Takeaway for practicePlanners should create more opportunities for multifamily housing to be permitted by-right. Despite some selection bias in our study, evidence from the TOC program suggests that creating a by-right option would accelerate approval time and thus substantially benefit housing production. The faster approval timelines, moreover, have been accompanied by an increase in average project size and the number of units reserved for low-income households.

Who Lives in Vehicles and Why? Understanding Vehicular Homelessness in Los Angeles


Homelessness continues to grow and to affect the lives of an increasingly diverse group of individuals. Many scholars have studied people living in homeless shelters and outdoors in tents. An overlooked population is the growing number of the unhoused living in vehicles. We draw on data from the Los Angeles Homeless Services Authority’s Homeless Demographic Survey to understand the characteristics of people living in vehicles and the extent to which they differ from the nonvehicular unhoused population. Compared to those living in tents, in makeshift shelters, and in public spaces, people living in vehicles are more likely to be women and to live in larger households with children, and are less likely to be chronically unhoused. These findings will help effectively target policies and services. Safe parking programs can provide temporary relief to those living in vehicles and, if done well, the interventions necessary to transition into permanent housing.

Planning for and Against Vehicular Homelessness: Spatial Trends and Determinants of Vehicular Dwelling in Los Angeles


Problem, research strategy, and findings

Shelter is a necessity, yet approximately 17 out of every 10,000 people in the United States are unhoused. Public attention to homelessness has centered on individuals sitting and sleeping in public spaces. However, as many as 50% of the unsheltered live in vehicles. For people sleeping in vehicles, finding a safe place to park is an ongoing challenge, further complicated by the growing number of ordinances restricting vehicular dwelling. We drew on point-in-time count data from the Los Angeles (CA) Homeless Services Authority to examine spatial patterns of vehicular homelessness in Los Angeles from 2016 to 2020. We tested the relationship between the presence of vehicle regulations and the number of people sleeping in vehicles. Although the data likely underestimated vehicular homelessness, we found that ordinances directly reduced the number of people living in vehicles in particular census tracts. On average, cities with citywide and overnight bans had greater impacts on people sleeping in vehicles than cities with less restrictive ordinances. However, the indirect effects in neighboring tracts were stronger and demonstrate the role of these ordinances in simply shifting the vehicular homeless between areas.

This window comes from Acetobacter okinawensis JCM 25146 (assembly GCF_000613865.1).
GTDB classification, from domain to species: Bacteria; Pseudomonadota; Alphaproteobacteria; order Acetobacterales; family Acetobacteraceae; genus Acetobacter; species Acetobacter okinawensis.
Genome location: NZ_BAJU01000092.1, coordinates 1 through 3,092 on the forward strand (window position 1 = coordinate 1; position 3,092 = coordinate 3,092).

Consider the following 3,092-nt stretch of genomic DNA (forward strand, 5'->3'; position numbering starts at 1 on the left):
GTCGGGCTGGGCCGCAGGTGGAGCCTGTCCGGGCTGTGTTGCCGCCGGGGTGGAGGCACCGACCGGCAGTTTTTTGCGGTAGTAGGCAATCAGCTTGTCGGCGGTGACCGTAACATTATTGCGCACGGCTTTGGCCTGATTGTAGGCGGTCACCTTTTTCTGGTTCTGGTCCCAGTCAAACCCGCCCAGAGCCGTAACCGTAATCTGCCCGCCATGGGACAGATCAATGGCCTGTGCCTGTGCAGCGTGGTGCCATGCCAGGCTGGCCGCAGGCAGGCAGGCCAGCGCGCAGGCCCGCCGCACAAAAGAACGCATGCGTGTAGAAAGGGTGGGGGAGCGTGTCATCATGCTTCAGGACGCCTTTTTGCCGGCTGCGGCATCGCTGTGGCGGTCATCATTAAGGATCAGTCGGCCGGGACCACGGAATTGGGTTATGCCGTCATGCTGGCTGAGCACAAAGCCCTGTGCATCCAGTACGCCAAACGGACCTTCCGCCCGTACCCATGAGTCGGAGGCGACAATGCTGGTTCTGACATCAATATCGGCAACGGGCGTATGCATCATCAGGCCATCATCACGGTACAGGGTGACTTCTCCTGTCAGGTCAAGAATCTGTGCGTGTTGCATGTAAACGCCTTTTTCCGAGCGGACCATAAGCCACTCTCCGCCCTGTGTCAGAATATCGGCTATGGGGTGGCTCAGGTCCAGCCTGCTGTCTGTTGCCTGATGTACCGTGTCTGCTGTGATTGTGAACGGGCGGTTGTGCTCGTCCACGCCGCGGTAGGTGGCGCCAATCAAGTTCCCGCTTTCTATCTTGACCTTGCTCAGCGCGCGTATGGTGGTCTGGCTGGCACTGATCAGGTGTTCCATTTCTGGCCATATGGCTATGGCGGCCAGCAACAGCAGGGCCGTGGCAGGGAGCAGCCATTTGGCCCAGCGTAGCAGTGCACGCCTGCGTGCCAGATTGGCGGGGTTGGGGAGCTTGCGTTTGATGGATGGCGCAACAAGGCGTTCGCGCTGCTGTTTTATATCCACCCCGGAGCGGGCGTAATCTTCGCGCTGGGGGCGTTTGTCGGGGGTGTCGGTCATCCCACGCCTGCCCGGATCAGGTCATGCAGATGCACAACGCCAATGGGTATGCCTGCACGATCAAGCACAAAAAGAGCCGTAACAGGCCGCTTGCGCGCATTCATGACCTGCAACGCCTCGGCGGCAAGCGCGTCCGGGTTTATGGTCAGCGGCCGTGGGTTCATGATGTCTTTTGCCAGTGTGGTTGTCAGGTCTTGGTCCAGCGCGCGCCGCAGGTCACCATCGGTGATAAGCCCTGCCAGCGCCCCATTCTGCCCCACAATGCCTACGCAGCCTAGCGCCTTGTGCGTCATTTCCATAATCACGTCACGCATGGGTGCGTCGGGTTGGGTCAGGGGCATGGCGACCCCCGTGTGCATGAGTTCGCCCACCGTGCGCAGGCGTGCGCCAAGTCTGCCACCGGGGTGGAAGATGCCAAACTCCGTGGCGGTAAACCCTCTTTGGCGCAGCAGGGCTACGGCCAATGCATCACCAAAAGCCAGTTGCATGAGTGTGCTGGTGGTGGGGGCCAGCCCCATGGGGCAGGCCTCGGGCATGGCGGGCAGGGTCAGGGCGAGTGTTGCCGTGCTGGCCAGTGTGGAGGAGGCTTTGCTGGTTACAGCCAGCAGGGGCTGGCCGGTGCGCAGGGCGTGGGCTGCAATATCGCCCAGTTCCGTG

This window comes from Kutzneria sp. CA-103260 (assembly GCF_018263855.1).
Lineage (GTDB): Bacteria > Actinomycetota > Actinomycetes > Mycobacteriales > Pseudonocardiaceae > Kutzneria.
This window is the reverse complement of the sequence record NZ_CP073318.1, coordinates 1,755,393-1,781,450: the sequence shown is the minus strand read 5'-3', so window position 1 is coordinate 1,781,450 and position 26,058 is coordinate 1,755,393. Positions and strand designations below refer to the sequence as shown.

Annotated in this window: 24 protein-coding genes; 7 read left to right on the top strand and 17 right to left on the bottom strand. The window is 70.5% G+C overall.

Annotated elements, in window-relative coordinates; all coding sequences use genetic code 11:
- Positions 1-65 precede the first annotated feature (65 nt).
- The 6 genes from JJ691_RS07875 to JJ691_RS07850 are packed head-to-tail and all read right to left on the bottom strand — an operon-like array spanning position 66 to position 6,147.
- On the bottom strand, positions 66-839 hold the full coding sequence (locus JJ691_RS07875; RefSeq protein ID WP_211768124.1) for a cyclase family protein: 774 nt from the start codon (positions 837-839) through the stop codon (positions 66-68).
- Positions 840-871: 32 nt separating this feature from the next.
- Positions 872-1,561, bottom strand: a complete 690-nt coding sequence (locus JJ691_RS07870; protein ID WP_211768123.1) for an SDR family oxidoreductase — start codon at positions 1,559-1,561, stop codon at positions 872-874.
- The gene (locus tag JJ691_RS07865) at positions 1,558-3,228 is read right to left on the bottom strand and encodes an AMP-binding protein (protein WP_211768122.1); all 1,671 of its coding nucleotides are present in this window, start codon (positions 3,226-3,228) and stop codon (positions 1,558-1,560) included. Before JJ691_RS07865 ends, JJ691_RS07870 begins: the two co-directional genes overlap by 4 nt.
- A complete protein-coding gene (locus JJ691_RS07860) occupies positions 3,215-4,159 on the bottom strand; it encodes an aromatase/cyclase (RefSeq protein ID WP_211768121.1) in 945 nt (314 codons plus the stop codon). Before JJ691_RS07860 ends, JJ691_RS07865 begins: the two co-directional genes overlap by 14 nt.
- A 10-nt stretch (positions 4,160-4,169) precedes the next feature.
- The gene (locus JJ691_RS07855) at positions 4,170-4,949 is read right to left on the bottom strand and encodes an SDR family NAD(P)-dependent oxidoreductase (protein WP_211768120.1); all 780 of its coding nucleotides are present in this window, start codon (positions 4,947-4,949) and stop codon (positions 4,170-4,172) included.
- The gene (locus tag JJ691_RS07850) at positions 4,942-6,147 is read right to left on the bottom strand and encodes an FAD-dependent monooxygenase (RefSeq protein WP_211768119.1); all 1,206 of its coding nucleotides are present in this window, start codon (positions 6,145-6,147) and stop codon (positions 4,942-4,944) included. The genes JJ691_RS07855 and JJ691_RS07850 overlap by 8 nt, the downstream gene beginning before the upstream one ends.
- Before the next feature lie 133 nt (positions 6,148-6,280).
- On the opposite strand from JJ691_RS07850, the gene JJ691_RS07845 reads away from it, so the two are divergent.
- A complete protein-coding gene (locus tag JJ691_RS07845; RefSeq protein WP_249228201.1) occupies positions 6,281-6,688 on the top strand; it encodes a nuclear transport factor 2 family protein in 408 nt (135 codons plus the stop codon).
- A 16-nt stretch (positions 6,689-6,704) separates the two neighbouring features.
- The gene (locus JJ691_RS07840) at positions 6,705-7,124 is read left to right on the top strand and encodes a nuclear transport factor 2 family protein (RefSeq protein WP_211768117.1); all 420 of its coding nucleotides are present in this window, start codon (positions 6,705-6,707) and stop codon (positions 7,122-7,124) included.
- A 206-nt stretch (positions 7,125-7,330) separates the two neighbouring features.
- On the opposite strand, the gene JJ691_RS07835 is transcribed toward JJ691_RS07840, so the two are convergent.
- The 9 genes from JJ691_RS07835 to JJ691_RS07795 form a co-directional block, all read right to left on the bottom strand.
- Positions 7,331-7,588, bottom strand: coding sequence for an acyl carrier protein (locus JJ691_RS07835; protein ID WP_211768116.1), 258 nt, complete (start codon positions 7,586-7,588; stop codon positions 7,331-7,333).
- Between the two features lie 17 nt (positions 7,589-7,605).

Takeaway for practice

Given the slow pace of delivering permanent housing for people experiencing homelessness, cities should reduce the harm and precariousness of living in vehicles. Strategies to do this include the reform of punitive vehicle towing and vehicle dwelling regulations. Safe parking programs can provide individuals with a safe place to park their vehicles at night, offer ancillary services, and deter harassment from neighborhood residents and the police. Longer term, transformative change will require additional policies and programs to place people into permanently affordable housing.

Last Thoughts From Manville, Monkkonen, and Lens


This article responds to: The View From Minneapolis: Comments on “Death to Single-Family Zoning” and “It’s Time to End Single-Family Zoning”, Ending Single-Family Zoning: Is There a Plan B?, Not a Matter of Choice: Eliminating Single-Family Zoning, Calls to End All Single-Family Zoning Need More Scrutiny, Eliminating Existing Single-Family Zoning Is a Mistake, Though Rumors of Its Demise Might Be Exaggerated…, The Detached Single-Family Home Genie and Its Bottle

It's Time to End Single-Family Zoning


Local planning in the United States is unique in the amount of land it reserves for detached single-family homes. This privileging of single-family homes, normally called R1 zoning, exacerbates inequality and undermines efficiency. R1’s origins are unpleasant: Stained by explicitly classist and implicitly racist motivations, R1 today continues to promote exclusion. It makes it harder for people to access high-opportunity places, and in expensive regions it contributes to shortages of housing, thereby benefiting homeowners at the expense of renters and forcing many housing consumers to spend more on housing. Stacked against these drawbacks, moreover, are a series of only weak arguments in R1’s favor about preferences, aesthetics, and a single-family way of life. We demonstrate that these pro-R1 concerns are either specious, or can be addressed in ways less socially harmful than R1. Given the strong arguments against R1 and the weak arguments for it, we contend planners should work to abolish R1 single-family zoning.